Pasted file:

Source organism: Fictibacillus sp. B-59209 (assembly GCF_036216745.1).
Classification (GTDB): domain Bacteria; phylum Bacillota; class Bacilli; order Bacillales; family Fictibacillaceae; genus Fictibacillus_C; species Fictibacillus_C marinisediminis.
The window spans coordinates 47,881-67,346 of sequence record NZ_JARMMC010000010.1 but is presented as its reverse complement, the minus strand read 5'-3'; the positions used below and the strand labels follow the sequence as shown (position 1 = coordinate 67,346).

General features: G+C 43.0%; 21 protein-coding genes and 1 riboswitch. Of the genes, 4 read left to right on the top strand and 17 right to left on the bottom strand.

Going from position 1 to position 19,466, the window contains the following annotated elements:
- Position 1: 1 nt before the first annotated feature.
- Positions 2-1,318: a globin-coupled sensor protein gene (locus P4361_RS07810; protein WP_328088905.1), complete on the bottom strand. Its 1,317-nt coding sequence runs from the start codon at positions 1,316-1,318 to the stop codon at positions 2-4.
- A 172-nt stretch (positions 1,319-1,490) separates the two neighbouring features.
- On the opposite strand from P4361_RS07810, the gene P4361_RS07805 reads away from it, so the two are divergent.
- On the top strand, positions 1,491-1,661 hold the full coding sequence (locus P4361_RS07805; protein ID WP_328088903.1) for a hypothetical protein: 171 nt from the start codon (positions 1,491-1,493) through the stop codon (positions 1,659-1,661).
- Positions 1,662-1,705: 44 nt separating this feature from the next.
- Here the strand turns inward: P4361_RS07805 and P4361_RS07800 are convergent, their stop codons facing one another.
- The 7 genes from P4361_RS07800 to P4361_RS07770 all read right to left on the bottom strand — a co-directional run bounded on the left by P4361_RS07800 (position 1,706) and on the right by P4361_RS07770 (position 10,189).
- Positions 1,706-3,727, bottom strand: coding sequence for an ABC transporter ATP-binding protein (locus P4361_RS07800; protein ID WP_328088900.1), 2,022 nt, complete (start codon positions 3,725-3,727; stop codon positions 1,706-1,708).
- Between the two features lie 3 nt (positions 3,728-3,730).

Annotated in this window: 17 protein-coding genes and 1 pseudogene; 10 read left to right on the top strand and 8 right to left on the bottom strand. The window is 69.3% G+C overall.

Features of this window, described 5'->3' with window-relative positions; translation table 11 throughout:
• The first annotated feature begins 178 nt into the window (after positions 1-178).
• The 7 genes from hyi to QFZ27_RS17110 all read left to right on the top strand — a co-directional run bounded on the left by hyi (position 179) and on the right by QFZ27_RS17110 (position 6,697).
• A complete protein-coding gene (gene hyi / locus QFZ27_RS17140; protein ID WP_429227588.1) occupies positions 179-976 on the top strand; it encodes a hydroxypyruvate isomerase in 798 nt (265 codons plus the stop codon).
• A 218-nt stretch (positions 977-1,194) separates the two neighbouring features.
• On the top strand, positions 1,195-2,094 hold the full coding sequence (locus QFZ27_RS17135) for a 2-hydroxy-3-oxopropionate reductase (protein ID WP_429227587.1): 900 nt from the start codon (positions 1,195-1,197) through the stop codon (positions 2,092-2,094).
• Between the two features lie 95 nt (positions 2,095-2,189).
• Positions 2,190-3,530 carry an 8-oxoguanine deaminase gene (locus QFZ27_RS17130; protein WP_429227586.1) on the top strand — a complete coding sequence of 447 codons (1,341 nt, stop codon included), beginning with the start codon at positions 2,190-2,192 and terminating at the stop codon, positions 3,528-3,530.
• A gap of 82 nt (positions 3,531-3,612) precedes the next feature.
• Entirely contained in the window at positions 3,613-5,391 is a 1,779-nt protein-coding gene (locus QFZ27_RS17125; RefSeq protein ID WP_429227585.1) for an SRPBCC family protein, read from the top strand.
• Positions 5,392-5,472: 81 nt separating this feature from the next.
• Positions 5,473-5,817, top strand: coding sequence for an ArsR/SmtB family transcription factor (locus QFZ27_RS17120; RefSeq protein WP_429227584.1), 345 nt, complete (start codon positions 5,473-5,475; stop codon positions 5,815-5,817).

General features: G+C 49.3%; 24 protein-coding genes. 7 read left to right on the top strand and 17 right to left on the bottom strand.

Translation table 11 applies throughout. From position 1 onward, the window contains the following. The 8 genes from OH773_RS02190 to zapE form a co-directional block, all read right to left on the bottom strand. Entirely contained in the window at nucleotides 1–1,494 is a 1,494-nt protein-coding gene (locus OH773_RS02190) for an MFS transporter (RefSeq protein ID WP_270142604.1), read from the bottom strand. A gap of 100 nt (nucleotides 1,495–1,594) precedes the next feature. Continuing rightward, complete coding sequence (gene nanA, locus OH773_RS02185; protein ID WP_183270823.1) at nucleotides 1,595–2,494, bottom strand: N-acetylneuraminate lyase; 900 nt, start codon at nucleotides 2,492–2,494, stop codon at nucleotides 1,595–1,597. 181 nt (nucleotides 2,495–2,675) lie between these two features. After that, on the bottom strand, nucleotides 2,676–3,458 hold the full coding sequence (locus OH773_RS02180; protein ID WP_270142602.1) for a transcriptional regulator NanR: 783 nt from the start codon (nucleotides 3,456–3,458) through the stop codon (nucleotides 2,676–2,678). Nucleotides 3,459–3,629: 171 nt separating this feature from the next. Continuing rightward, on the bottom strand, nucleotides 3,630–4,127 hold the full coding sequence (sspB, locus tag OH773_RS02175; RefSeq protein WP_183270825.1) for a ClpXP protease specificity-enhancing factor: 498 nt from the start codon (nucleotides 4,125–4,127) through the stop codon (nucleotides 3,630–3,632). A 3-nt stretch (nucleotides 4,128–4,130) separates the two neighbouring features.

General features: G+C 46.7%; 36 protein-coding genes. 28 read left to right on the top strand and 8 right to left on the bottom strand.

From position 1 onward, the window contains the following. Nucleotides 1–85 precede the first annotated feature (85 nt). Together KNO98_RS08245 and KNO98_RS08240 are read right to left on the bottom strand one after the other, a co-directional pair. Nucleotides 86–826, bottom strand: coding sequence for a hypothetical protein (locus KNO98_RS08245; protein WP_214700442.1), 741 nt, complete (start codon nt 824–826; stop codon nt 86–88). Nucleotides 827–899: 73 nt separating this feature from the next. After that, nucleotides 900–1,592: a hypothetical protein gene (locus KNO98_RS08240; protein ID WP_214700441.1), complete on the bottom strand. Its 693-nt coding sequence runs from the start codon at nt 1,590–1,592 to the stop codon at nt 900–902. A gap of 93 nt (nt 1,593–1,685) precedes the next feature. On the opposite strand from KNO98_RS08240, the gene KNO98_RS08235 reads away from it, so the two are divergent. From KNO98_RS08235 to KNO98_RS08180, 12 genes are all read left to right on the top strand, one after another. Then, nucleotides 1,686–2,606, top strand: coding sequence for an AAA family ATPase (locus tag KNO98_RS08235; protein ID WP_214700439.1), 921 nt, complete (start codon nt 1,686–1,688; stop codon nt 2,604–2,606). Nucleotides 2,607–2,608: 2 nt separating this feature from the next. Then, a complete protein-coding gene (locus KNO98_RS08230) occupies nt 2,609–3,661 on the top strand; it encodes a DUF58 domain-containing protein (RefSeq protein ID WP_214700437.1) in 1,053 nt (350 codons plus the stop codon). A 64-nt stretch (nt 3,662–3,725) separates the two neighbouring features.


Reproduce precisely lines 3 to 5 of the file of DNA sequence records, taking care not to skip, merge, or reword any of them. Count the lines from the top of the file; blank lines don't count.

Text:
The window spans coordinates 47,881-67,346 of sequence record NZ_JARMMC010000010.1 but is presented as its reverse complement, the minus strand read 5'-3'; the positions used below and the strand labels follow the sequence as shown (position 1 = coordinate 67,346).

General features: G+C 43.0%; 21 protein-coding genes and 1 riboswitch. Of the genes, 4 read left to right on the top strand and 17 right to left on the bottom strand.

Going from position 1 to position 19,466, the window contains the following annotated elements: